The municipality of Granada, in eastern Antioquia, is facing a serious overpopulation problem due to the return of residents forced out of the area in the late 90’s and early 2000’s. The administration says it simply doesn’t have the resources to meet the needs of all the people returning. In recent years nearly 5,099 people, or 1,283 families, have quietly returned, generating an increase in demand in a number of areas.
“The town has financial problems. Because of displacement and violence it stopped getting taxes and with people’s massive return the municipality’s capability to serve them is worn out,” Mayor Fredy Castaño said.
In response to the situation, the administration decreed a State of Emergency hoping to channel departmental, national and international aid to benefit all those “who come to our town.”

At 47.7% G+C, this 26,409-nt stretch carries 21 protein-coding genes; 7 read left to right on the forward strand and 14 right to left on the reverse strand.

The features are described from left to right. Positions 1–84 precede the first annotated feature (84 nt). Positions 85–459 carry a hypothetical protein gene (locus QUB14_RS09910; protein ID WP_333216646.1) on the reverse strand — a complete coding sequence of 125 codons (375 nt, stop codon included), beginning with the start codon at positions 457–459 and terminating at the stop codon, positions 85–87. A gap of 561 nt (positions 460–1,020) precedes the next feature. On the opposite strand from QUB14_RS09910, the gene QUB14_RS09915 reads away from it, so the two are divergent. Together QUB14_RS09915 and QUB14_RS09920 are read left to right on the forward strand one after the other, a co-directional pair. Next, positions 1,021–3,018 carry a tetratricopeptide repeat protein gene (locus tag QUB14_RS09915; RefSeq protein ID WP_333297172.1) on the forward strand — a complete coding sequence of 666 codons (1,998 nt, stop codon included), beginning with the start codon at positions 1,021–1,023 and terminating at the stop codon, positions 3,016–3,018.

Some 100 families have returned to Granada recently, which is nearly 500 people, and 1,500 more are expected in 2013. Approximately 700 people displaced from other Colombian towns have also chosen Granada as their new home.
With the State of Emergency in place, authorities hope to obtain the resources needed to meet the needs the town hasn’t been able to fulfill. “In matters of health and education we don’t have a problem. But road infrastructure, housing and aqueduct service have been overwhelmed.”